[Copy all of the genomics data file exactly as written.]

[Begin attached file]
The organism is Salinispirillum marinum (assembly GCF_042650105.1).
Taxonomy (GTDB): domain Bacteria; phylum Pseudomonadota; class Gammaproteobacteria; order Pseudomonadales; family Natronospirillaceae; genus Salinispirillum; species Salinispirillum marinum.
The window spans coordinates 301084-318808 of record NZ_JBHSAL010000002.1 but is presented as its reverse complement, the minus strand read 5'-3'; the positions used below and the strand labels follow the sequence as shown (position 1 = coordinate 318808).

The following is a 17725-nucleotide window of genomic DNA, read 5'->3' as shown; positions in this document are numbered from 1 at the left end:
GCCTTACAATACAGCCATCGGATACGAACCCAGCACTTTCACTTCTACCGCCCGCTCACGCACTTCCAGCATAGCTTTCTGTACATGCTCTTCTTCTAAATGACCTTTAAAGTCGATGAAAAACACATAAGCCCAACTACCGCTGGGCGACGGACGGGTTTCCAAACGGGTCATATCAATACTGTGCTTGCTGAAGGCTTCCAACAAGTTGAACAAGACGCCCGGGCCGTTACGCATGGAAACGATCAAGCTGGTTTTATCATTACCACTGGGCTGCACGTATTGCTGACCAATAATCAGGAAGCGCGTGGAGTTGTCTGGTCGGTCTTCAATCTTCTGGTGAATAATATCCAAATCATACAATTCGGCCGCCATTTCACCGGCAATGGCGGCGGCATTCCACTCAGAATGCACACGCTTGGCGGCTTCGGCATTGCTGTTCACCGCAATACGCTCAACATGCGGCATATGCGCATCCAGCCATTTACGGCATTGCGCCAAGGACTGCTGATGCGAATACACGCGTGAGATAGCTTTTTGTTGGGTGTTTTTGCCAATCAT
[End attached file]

The organism is Salinispirillum marinum (assembly GCF_042650105.1).
Taxonomy (GTDB): domain Bacteria; phylum Pseudomonadota; class Gammaproteobacteria; order Pseudomonadales; family Natronospirillaceae; genus Salinispirillum; species Salinispirillum marinum.
The window spans coordinates 301084-318808 of record NZ_JBHSAL010000002.1 but is presented as its reverse complement, the minus strand read 5'-3'; the positions used below and the strand labels follow the sequence as shown (position 1 = coordinate 318808).

The following is a 17725-nucleotide window of genomic DNA, read 5'->3' as shown; positions in this document are numbered from 1 at the left end:
GCCTTACAATACAGCCATCGGATACGAACCCAGCACTTTCACTTCTACCGCCCGCTCACGCACTTCCAGCATAGCTTTCTGTACATGCTCTTCTTCTAAATGACCTTTAAAGTCGATGAAAAACACATAAGCCCAACTACCGCTGGGCGACGGACGGGTTTCCAAACGGGTCATATCAATACTGTGCTTGCTGAAGGCTTCCAACAAGTTGAACAAGACGCCCGGGCCGTTACGCATGGAAACGATCAAGCTGGTTTTATCATTACCACTGGGCTGCACGTATTGCTGACCAATAATCAGGAAGCGCGTGGAGTTGTCTGGTCGGTCTTCAATCTTCTGGTGAATAATATCCAAATCATACAATTCGGCCGCCATTTCACCGGCAATGGCGGCGGCATTCCACTCAGAATGCACACGCTTGGCGGCTTCGGCATTGCTGTTCACCGCAATACGCTCAACATGCGGCATATGCGCATCCAGCCATTTACGGCATTGCGCCAAGGACTGCTGATGCGAATACACGCGTGAGATAGCTTTTTGTTGGGTGTTTTTGCCAATCAT